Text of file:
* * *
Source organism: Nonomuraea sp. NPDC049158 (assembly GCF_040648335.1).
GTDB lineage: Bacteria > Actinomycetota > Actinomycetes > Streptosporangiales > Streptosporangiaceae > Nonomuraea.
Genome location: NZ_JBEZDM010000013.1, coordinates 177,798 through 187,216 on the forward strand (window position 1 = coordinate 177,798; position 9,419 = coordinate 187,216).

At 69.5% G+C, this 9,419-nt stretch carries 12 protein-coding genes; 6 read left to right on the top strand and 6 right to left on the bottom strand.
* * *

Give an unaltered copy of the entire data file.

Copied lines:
Source organism: Nonomuraea sp. NPDC049158 (assembly GCF_040648335.1).
GTDB lineage: Bacteria > Actinomycetota > Actinomycetes > Streptosporangiales > Streptosporangiaceae > Nonomuraea.
Genome location: NZ_JBEZDM010000013.1, coordinates 177,798 through 187,216 on the forward strand (window position 1 = coordinate 177,798; position 9,419 = coordinate 187,216).

At 69.5% G+C, this 9,419-nt stretch carries 12 protein-coding genes; 6 read left to right on the top strand and 6 right to left on the bottom strand.